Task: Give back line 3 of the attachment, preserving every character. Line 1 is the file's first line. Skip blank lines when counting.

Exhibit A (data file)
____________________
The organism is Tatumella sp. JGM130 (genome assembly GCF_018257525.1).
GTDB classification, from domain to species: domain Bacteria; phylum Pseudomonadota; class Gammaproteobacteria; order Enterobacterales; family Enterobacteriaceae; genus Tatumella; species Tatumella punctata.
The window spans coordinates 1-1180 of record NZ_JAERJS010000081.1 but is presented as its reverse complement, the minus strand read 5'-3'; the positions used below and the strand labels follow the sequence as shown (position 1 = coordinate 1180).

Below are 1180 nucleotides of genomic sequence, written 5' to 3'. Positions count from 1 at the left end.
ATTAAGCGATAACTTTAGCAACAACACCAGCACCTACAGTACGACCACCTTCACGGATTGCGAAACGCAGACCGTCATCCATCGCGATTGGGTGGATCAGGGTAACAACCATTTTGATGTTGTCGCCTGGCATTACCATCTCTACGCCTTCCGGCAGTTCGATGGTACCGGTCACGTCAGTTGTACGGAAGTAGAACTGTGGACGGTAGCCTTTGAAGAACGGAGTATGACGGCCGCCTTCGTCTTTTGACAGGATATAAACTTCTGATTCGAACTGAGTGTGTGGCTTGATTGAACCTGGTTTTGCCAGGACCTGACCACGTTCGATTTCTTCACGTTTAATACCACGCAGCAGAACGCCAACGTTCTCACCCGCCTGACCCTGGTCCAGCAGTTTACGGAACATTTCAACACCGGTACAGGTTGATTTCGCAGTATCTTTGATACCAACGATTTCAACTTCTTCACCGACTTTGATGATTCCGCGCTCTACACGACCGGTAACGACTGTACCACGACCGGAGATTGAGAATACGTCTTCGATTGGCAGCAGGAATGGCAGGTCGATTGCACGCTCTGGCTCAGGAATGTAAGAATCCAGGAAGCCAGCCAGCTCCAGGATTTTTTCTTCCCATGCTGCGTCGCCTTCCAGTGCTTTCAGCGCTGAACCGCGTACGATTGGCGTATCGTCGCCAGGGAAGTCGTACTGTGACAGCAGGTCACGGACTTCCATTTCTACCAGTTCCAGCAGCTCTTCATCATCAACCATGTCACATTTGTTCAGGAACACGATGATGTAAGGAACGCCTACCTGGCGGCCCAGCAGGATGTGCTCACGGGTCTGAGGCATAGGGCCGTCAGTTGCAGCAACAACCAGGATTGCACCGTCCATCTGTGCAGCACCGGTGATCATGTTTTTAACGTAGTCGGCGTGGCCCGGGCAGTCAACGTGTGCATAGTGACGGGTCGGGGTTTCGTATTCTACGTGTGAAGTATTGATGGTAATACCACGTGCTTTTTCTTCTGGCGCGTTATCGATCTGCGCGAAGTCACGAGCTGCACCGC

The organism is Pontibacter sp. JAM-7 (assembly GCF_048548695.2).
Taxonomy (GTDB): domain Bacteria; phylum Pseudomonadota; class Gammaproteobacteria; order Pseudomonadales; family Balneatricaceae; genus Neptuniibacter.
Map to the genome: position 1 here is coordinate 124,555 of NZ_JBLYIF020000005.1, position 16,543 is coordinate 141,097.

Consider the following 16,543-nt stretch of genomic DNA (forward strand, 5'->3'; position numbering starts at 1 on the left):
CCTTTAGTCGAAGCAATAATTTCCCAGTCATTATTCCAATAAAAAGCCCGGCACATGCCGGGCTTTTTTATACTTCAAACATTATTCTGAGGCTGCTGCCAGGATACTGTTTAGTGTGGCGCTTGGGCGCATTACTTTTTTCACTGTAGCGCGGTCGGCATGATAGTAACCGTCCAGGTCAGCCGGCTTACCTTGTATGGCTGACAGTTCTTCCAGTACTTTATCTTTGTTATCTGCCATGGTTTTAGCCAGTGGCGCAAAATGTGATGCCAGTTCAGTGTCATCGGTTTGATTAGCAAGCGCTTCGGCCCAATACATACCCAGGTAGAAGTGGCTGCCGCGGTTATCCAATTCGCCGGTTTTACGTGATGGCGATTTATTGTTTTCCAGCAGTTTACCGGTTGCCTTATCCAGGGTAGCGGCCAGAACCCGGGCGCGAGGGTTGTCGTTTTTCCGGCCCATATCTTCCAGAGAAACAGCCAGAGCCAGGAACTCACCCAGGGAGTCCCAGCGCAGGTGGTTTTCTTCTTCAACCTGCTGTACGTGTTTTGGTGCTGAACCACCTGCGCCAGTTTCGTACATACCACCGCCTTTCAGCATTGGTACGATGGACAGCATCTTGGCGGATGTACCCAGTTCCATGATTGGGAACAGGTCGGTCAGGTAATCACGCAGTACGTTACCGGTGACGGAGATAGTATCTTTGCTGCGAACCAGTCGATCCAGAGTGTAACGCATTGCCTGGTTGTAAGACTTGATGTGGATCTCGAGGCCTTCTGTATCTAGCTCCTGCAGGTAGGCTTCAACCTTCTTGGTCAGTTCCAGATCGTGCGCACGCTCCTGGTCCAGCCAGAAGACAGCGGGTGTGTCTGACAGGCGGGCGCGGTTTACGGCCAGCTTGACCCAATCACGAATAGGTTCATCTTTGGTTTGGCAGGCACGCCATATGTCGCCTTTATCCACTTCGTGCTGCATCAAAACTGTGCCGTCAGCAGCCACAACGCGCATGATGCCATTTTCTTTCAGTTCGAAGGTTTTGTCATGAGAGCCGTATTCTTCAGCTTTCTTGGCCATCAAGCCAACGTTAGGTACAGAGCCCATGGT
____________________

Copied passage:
The window spans coordinates 1-1180 of record NZ_JAERJS010000081.1 but is presented as its reverse complement, the minus strand read 5'-3'; the positions used below and the strand labels follow the sequence as shown (position 1 = coordinate 1180).